Data types of Spark Mlib – Part 1

Hello friends Spark Mlib does support multiple data types in the form of vectors & matrices.

A local vector has 1st argument as indices that is integers in nature & 2nd argument as double type as values. There are 2 types of vectors

  1. Dense vector :

A dense vector is backed by a double array representing its entry values

def dense(values: Array[Double]): Vector

Creates a dense vector from a double array.

Example : 
val dv: Vector = Vectors.dense(1.0, 0.0, 3.0)
o/p : dv: org.apache.spark.mllib.linalg.Vector = [1.0,0.0,3.0]

 2.A sparse vector is backed by two parallel arrays: indices and values.

def sparse(size: Int, indices: Array[Int], values: Array[Double]):  Vector

Creates a sparse vector providing its index array and value array.

We can declare sparse vector in other way to with Seq as 2nd  parameter & size as 1st

def sparse(size: Int, elements: Seq[(Int, Double)]): Vector

Creates a sparse vector using unordered (index, value) pairs.

Example : 

val sv1: Vector = Vectors.sparse(3, Array(0, 2), Array(1.0, 3.0))
o/p : sv1: org.apache.spark.mllib.linalg.Vector = (3,[0,2],[1.0,3.0])

val sv2: Vector = Vectors.sparse(3, Seq((0, 1.0), (2, 3.0)))
o/p : sv2: org.apache.spark.mllib.linalg.Vector = (3,[0,2],[1.0,3.0])

3. Labeled Point :

A labeled point is a local vector, either dense or sparse, associated with a label/response. In MLlib, labeled points are used in supervised learning algorithms. We use a double to store a label, so we can use labeled points in both regression and classification. For binary classification, a label should be either 0 (negative) or 1 (positive). For multiclass classification, labels should be class indices starting from zero: 0, 1, 2, ....

A labeled point is represented by the case class LabeledPoint.

val pos = LabeledPoint(1.0, Vectors.dense(1.0, 0.0, 3.0))

// Create a labeled point with a negative label and a sparse feature vector.
val neg = LabeledPoint(0.0, Vectors.sparse(3, Array(0, 2), Array(1.0, 3.0)))


Spark Mlib supports 2 types of Matrices 1. Local matrix & 2. Distributed Matrix

Local Matrix :

The base class of local matrices is Matrix, and we provide two implementations: DenseMatrix, and SparseMatrix. We recommend using the factory methods implemented in Matrices to create local matrices. Remember, local matrices in MLlib are stored in column-major order.

  1. DenseMatrix :

    def dense(numRows: Int, numCols: Int, values: Array[Double]): Matrix


    Creates a column-major dense matrix.

    Example :
    val dm: Matrix = Matrices.dense(3, 2, Array(1.0, 3.0, 5.0, 2.0, 4.0, 6.0))
    o/p : dm: org.apache.spark.mllib.linalg.Matrix = 
    1.0 2.0 
    3.0 4.0 
    5.0 6.0
  2. SparseMatrix :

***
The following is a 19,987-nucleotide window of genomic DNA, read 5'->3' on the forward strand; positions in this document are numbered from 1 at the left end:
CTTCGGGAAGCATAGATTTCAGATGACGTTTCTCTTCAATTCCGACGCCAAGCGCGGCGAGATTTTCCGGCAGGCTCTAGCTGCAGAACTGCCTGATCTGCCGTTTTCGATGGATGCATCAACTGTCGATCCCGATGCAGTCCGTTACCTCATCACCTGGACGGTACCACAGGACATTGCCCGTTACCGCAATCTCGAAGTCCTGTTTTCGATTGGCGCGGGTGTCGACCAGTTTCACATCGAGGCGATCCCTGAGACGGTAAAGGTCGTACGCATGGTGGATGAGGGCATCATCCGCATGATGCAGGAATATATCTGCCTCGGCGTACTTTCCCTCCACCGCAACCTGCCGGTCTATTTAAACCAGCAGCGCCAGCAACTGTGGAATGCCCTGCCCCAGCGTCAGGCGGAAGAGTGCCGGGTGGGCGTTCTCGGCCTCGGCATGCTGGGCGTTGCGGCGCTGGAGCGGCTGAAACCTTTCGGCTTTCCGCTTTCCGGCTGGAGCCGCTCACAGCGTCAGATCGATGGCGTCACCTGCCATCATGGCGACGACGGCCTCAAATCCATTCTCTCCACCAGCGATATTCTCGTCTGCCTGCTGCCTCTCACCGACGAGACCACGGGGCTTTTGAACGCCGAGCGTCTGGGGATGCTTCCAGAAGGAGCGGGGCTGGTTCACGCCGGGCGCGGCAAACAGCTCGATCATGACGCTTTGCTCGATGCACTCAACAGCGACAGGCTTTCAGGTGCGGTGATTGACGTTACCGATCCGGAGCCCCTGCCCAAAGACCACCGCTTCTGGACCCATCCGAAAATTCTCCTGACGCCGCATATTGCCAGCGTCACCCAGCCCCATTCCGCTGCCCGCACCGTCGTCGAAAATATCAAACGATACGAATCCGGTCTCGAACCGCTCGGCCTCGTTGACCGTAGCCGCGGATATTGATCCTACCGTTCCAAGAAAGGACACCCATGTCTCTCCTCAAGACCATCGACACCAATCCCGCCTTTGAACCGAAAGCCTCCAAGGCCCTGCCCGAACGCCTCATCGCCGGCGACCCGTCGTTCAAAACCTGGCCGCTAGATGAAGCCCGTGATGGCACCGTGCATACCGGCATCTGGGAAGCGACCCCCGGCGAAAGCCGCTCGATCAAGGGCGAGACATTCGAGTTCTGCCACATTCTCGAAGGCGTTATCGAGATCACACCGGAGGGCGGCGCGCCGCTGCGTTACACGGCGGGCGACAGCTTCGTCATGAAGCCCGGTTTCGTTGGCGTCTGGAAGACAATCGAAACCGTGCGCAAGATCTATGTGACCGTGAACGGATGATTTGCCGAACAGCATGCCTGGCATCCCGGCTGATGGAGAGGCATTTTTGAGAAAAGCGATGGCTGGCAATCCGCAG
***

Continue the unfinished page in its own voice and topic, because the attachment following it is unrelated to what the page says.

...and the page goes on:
def sparse(numRows: Int, numCols: Int, colPtrs: Array[Int], rowIndices: Array[Int], values:Array[Double]): Matrix

    Creates a column-major sparse matrix in Compressed Sparse Column (CSC) format.

    numRows -> Describes number of rows in matrix
    numCols -> Describe number of columns in matrix
    colPtrs -> Describe index corrosponding to start of new column
    RowIndices -> Row index of element in column-major way.
    Values -> values in double

    Example : 
     1.0 0.0 4.0
     0.0 3.0 5.0
     2.0 0.0 6.0
    is stored as values: [1.0, 2.0, 3.0, 4.0, 5.0, 6.0], rowIndices=[0, 2, 1, 0, 1, 2], colPointers=[0, 2, 3, 6].
    Another example :
    val sm: Matrix = Matrices.sparse(3, 2, Array(0, 1, 3), Array(0, 2, 1), Array(9, 6, 8))
    O/p :sm: org.apache.spark.mllib.linalg.Matrix = 
    3 x 2 CSCMatrix
    (0,0) 9.0
    (2,1) 6.0
    (1,1) 8.0

    We will see distributed Matrix in next session.



Running scala oops files from command line- spark-shell

Writing a script in scala , but still want to follow object oriented programming as most of the programmer are from OOPs background due to java practice, can still execute the spark scripts using spark-shell in OOPs way.

Here I am giving a simple example of CollectAsync() future method , also demonstrate how we can run scala scripts through spark-shell that is having oo code.

CollectAsync() returns FutureAction that returns object of type Seq[Int] in future so does allow parallel programming by allowing multiple operation to perform in parallel to support non-blocking IO.

Test.scala :

import org.apache.spark.FutureAction
import org.apache.spark.{SPARK_VERSION, SparkContext}
import org.apache.spark.FutureAction
import scala.concurrent.Future

object Test {
def main(args: Array[String]) {
//val sc1 = new SparkContext()
val data = sc.parallelize(1 to 250, 1)
var futureData: FutureAction[Seq[Int]] = data.collectAsync()
println("Hello WOrld")
var itr:Iterator[Int] = data.toLocalIterator
Test.main(null) /* This line is part of scala file Test.scala */

Now in order to run above program you have to write following command :

sudo spark-shell -i Test.scala

So in this case spark-shell is taking Test.scala file & create a module after that

Test.main(null) gets called that calls the main method of Test class.

1 thing make sure you are not creating another SparkContext in your code

you can re-utilize sparkContext of present spark session.